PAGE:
Triventy uses a concept that is similar to Kahoot. To play a Triventy quiz game the teacher projects the game questions at the front of the room and students answer the questions on their mobile devices or laptops. Points are awarded for answering correctly. Bonus points are awarded for answering quickly. Students join the quiz game by going to and entering the game pin assigned to your game.

Saturday silly.
Hack Education Weekly News
… President Obama delivered his final State of the Union address Tuesday evening . “Education” showed up several times in the speech, including the idea that every students need to learn to “write computer code.”
Via The Hill: “House Oversight Committee Chairman Jason Chaffetz (R-Utah) is warning that a hack on the Department of Education would dwarf last year’s massive breach at the Office of Personnel Management. ‘Almost half of America's records are sitting at the Department of Education,’ Chaffetz said at a Brookings Institution event on Thursday. ‘I think ultimately that’s going to be the largest data breach that we've ever seen in the history of our nation.’”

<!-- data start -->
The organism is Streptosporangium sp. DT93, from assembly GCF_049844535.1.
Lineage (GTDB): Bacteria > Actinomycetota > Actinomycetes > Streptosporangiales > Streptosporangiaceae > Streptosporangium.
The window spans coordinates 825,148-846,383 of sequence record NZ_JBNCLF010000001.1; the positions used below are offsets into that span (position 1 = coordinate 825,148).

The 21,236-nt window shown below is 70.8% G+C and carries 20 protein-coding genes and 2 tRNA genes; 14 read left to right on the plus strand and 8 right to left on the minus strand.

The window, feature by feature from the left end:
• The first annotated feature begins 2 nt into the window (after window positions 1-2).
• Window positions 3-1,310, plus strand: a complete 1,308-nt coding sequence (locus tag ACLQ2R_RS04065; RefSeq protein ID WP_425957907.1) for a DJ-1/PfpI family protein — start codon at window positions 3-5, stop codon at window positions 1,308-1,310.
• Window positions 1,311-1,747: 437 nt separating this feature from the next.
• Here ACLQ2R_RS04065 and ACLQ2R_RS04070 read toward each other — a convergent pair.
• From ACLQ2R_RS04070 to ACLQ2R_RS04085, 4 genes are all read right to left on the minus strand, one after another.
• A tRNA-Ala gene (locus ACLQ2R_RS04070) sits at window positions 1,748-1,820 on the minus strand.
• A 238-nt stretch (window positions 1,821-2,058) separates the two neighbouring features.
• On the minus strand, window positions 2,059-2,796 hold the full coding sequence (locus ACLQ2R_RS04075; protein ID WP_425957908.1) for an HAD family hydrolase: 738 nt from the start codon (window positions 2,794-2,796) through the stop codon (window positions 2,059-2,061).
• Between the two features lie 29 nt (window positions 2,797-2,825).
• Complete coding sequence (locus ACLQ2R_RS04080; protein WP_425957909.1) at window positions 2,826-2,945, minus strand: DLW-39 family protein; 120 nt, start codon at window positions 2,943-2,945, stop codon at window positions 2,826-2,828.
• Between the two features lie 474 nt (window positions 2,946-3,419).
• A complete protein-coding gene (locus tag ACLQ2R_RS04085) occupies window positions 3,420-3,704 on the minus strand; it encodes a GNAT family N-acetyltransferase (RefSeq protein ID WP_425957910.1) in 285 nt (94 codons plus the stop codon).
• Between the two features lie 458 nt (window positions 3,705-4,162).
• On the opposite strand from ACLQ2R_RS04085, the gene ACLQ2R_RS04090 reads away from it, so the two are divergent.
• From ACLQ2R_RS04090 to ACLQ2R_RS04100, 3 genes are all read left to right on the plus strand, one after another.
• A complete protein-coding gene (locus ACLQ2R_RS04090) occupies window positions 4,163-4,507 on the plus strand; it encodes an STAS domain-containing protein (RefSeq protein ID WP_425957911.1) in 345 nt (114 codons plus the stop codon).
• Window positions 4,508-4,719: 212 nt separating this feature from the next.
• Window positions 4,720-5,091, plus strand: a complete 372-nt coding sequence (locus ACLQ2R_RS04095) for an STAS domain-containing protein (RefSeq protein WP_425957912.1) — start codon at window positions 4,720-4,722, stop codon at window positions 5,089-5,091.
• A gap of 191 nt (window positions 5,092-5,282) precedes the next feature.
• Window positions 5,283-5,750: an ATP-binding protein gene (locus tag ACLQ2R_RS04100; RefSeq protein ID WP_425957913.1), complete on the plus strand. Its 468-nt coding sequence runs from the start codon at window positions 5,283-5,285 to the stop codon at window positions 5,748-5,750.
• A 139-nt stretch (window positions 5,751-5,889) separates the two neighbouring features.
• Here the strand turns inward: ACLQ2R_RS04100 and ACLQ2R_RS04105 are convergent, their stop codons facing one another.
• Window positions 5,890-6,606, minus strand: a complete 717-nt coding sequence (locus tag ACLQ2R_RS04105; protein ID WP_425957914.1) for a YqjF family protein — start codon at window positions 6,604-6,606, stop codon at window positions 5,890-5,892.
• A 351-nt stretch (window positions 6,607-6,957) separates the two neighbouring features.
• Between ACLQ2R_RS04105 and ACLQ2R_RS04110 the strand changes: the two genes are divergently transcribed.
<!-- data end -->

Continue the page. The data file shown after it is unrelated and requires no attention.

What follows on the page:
… “Bronx Science Bans Cellphones From Wi-Fi as Students Devour It,” says The New York Times. [Potentially dangerous Bob]
… Tech and business training company General Assembly is expanding to Denver.
The Apollo Education Group announced that it was exploring selling off the University of Phoenix, the biggest for-profit university in the US. More via Phil Hill.
… “Oral Roberts University is now requiring all freshmen to wear tracking devices to monitor their physical activity,” News on 6 reports. “It appears as though school staff and instructors will be able to access the fitness tracking information gathered by the students’ devices. ‘The Fitbit trackers will feed into the D2L gradebook, automatically logging aerobics points,’” according to the university’s website.
The opening paragraphs from Education Week’s look at “the future of big data and analytics” in education: “Imagine classrooms outfitted with cameras that run constantly, capturing each child’s every facial expression, fidget, and social interaction, every day, all year long. Then imagine on the ceilings of those rooms infrared cameras, documenting the objects that every student touches throughout the day, and microphones, recording every word that each person utters. Picture now the children themselves wearing Fitbit-like devices that track everything from their heart rates to their time between meals.” Imagine.
Via The Washington Post: “The U.S. Education Department’s new planned system of records that will collect detailed data on thousands of students – and transfer records to private contractors – is being slammed by experts who say there are not adequate privacy safeguards embedded in the project.”